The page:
Occasionally, I’d “run copy” for a local newspaperman, Dennis Robinson, known affectionately as “Tiddler” because of his short stature; he needed a willing young lad to race to the phone box with his updates for the “Pink”, the football special of the The Northern Echo’s sister evening paper, in those times called the Northern Despatch. The shilling-a-time I collected from Dennis provided useful pocket money; flogging programmes was an unpaid filial duty [with modest bribes: M Salut’s sister recalls the young Randalls – Sandra, Colin, Phil – being rewarded with free entry, plus a friend each and maybe a Bovril at half time].
Away games were reached in the team bus, the honour of being in such lofty company slightly tarnished by the constant threat of travel sickness on the bumpy, windy journeys.
Memory may play tricks but I certainly recall more defeats and draws than wins. Shildon’s heyday, not unlike Sunderland’s, was already by then a long time in the past. The club record matches Bedlington’s, five Northern League championships, but all were won between 1934 and 1940.
Still, they were my under-achievers. Half a century and more later, I can still recite at least one regular line-up: Peacock; Swan, Nelthorpe; Ayre, Swift, Brown; Hopper, Ridley, Curran, Douglas, Thompson.
There was also the thrill of a trip to mighty Oldham Athletic, Fourth Division no less, in 1961. Anorakish detail: from that starting 11, you can almost certainly substitute Mick Gilhooley – later to move to the Netherlands in his job and also help create, of all things, a Dutch cricket association – for Peacock in goal and I have friends who would make further corrections.
All of 13, I heard of the draw in the FA Cup First Round Proper when Doug Weatherall, then the Daily Herald’s football man in the North East, telephoned our house for a quote. Dad was out so Dougie quoted me instead; it was my first appearance in a national newspaper, an event seeming all the more significant – despite the absurdly optimistic babble I’d spouted – because the Herald was the paper Dad took along with the Echo.
I naturally predicted a famous Shildon win. Logic, more naturally, prevailed and, after a tremendous start in which Shildon took the lead, the game ended in an honourable but emphatic 5-2 defeat.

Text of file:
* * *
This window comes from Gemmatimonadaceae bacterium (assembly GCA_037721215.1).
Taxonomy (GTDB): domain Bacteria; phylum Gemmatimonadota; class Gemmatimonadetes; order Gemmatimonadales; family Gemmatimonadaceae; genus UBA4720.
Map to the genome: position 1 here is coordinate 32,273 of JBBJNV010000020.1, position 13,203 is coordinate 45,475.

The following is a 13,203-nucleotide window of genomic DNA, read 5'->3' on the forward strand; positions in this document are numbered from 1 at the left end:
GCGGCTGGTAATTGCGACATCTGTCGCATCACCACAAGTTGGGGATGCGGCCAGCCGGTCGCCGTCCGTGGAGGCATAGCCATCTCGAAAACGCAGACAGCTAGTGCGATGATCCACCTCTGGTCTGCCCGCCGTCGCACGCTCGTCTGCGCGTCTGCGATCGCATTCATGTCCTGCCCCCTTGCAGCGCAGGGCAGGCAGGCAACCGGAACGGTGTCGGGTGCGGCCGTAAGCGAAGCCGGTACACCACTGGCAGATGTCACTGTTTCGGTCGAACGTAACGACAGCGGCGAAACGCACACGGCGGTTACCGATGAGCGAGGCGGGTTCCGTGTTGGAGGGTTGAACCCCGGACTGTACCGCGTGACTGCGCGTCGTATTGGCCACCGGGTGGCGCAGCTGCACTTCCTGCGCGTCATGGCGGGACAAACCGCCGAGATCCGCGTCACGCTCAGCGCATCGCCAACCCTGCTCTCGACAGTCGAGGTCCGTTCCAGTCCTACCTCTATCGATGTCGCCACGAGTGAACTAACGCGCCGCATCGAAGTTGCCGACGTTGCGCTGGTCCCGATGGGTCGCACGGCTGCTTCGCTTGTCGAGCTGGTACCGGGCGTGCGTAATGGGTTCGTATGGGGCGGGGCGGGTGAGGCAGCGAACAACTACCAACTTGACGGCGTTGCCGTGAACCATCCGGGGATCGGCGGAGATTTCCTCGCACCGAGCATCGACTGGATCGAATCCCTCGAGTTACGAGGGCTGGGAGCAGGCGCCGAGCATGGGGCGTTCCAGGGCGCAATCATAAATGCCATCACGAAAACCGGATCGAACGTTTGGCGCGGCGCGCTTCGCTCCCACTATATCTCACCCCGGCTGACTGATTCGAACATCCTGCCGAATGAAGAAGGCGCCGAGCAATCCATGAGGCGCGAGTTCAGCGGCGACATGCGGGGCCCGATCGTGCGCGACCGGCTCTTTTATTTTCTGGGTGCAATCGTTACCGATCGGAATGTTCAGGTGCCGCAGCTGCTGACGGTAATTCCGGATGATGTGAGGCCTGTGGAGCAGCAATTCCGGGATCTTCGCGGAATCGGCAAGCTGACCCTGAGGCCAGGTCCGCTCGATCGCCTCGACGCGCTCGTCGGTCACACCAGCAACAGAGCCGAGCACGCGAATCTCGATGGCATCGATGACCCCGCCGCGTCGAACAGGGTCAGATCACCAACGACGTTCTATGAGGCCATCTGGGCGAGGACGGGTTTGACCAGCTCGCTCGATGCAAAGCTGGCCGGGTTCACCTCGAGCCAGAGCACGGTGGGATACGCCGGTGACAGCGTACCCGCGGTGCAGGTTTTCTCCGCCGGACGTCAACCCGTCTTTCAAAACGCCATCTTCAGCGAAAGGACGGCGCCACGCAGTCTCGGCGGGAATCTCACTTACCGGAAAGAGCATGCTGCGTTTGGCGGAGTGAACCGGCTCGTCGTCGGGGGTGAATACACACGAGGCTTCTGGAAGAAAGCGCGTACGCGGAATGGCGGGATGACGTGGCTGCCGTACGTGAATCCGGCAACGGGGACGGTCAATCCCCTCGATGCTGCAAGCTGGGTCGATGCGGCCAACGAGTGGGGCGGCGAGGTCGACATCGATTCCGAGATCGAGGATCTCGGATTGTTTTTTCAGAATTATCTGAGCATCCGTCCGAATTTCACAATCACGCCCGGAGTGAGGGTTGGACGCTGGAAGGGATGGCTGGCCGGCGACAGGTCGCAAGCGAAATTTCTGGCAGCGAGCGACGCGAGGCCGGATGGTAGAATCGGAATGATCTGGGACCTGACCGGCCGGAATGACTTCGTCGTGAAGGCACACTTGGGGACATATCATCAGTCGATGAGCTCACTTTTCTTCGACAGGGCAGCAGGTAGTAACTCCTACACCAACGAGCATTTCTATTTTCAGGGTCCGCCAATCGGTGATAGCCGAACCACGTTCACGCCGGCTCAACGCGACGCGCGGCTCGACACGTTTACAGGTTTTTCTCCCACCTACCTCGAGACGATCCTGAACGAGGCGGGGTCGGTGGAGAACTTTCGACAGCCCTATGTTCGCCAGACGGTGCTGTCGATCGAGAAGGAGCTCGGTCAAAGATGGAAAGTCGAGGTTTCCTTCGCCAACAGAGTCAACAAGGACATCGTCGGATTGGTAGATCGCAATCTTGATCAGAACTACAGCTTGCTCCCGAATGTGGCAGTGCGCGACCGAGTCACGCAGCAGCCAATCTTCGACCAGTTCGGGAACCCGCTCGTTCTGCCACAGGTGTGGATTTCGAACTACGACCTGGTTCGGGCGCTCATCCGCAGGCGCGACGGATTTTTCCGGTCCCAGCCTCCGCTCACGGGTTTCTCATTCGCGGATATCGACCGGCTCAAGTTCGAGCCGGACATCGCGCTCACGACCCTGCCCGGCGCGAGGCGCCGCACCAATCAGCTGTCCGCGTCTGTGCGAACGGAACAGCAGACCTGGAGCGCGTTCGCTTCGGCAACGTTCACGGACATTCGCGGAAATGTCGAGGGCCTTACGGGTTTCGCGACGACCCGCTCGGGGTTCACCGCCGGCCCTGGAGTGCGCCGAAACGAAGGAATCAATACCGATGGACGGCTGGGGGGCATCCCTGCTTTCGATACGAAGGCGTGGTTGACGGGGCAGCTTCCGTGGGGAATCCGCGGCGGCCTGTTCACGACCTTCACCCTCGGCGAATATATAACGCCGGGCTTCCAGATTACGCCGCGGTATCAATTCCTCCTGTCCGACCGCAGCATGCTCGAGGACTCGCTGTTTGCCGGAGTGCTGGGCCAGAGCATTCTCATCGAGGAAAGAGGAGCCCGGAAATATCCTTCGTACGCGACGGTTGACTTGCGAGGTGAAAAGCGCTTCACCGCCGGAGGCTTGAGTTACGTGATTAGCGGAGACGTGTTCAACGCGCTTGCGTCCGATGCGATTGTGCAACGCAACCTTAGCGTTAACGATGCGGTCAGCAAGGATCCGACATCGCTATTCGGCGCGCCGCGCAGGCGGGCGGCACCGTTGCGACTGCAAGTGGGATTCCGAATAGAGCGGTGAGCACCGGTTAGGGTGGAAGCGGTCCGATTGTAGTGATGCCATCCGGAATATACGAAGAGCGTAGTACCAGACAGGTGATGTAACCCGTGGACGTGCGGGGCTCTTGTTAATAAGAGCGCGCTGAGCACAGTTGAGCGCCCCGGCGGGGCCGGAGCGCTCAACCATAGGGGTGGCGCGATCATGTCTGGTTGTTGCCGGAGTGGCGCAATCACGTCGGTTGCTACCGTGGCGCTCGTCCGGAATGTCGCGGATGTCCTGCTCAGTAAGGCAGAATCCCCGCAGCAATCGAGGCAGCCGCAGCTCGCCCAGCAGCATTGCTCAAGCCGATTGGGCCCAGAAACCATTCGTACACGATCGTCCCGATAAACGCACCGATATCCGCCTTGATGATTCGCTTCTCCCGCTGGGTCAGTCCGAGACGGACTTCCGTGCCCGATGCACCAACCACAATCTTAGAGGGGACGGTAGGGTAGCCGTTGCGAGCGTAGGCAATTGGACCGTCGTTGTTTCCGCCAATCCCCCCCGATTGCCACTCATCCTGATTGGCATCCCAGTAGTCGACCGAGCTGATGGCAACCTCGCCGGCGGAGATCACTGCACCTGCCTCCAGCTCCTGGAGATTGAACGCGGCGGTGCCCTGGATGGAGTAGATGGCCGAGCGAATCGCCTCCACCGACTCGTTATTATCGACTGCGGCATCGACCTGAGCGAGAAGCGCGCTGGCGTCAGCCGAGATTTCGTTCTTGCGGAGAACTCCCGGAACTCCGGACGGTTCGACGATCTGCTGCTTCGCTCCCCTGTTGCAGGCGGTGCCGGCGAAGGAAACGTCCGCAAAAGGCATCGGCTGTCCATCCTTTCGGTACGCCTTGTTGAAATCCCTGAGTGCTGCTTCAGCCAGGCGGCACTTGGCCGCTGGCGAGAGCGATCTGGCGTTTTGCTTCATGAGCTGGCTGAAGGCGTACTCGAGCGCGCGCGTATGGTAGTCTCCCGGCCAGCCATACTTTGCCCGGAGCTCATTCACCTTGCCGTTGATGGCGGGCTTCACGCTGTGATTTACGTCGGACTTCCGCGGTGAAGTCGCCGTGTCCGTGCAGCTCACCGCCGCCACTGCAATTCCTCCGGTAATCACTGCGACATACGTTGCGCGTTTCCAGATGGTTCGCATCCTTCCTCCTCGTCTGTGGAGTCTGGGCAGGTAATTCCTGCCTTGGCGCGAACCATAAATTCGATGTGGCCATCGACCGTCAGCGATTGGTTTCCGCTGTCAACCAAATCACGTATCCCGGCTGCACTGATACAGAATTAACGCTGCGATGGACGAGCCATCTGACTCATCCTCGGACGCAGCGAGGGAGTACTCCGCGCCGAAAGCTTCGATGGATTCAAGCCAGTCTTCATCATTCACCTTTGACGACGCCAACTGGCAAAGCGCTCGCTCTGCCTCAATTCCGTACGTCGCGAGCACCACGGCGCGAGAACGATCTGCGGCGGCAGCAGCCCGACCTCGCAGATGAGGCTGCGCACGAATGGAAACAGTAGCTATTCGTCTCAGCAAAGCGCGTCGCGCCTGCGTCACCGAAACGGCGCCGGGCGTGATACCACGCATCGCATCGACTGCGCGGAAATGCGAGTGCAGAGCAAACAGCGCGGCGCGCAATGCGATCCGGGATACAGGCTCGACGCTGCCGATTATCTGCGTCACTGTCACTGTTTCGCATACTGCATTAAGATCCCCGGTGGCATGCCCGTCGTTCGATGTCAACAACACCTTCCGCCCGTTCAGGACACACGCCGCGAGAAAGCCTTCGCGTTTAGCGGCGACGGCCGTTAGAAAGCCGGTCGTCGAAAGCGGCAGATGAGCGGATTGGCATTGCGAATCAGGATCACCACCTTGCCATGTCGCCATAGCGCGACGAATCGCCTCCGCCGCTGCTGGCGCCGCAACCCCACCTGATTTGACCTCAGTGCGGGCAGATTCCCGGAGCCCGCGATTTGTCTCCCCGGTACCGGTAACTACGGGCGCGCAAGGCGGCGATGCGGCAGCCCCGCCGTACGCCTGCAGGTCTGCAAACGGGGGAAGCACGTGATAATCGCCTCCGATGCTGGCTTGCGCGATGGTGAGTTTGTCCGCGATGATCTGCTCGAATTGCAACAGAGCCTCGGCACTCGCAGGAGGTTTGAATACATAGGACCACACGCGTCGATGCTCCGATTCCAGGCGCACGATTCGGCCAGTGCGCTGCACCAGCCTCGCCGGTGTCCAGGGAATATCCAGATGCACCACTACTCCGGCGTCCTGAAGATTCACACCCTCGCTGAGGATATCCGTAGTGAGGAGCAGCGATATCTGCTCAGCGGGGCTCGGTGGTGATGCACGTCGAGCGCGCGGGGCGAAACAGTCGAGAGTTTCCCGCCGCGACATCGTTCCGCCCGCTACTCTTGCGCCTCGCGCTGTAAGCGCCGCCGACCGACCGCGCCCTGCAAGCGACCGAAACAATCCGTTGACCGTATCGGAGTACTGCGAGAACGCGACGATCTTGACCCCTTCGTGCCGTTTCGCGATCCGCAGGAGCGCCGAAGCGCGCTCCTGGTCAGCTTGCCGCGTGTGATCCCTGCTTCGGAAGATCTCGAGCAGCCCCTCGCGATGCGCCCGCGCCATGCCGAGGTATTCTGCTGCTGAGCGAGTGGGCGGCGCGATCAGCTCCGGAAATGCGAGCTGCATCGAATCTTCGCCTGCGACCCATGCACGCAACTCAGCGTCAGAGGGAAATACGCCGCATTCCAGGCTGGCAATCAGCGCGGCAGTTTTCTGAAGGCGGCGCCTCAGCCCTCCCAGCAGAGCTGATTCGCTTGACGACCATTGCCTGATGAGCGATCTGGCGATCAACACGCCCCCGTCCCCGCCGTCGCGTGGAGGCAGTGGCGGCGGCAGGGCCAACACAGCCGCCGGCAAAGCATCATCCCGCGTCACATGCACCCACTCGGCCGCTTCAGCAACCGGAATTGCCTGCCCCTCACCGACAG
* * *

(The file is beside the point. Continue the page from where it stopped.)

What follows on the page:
Later that same season, Dad was responsible for the start of my Sunderland allegiance, taking me to Ayresome Park for a game won by Brian Clough’s headed goal. I could barely see past the tall blokes’ heads in front of me on the terraces, but I was instantly hooked and Roker Park became my second home.
Remember that Sunderland was then a town, not a city, and was located in County Durham; everyone knew Sunderland as the county side and Shildon was no less part of the catchment area than Murton or South Shields. Pete Sixsmith and I would get up to home games by a combination of bus, train and foot, stopping in Durham on the way home for steaming coffee and meat pies while waiting for the Sunderland or Newcastle football specials to appear on the street corner before climbing back up to the station.
And yet I remain a Shildon lad, Like Dad, I began life many miles to the south but it was my home for 23 of my first 23-and-a-quarter years. The Northern Clothing factory where he worked, and the railway wagon works where I had my first job as a junior clerk in the loading bay, closed decades ago. But I take pleasure in having eased the town’s name into print, for different reasons, three or four times in my career as a national newspaper reporter.
My great friend and journalistic mentor Mike Amos, another product of Shildon and chairman of the Northern League, has done his best to lure me to Bedlington for the big game. There have been promises of a bed, a pint and even a pie.
The temptation is strong. Sadly, I can do no better than keep on ice a bottle of Provençal rosé to toast, unaccompanied by pie, the joyful news I hope to hear from the Doctor Pit Welfare Park. The lad has been taken out of Shildon; Shildon remains in the blood.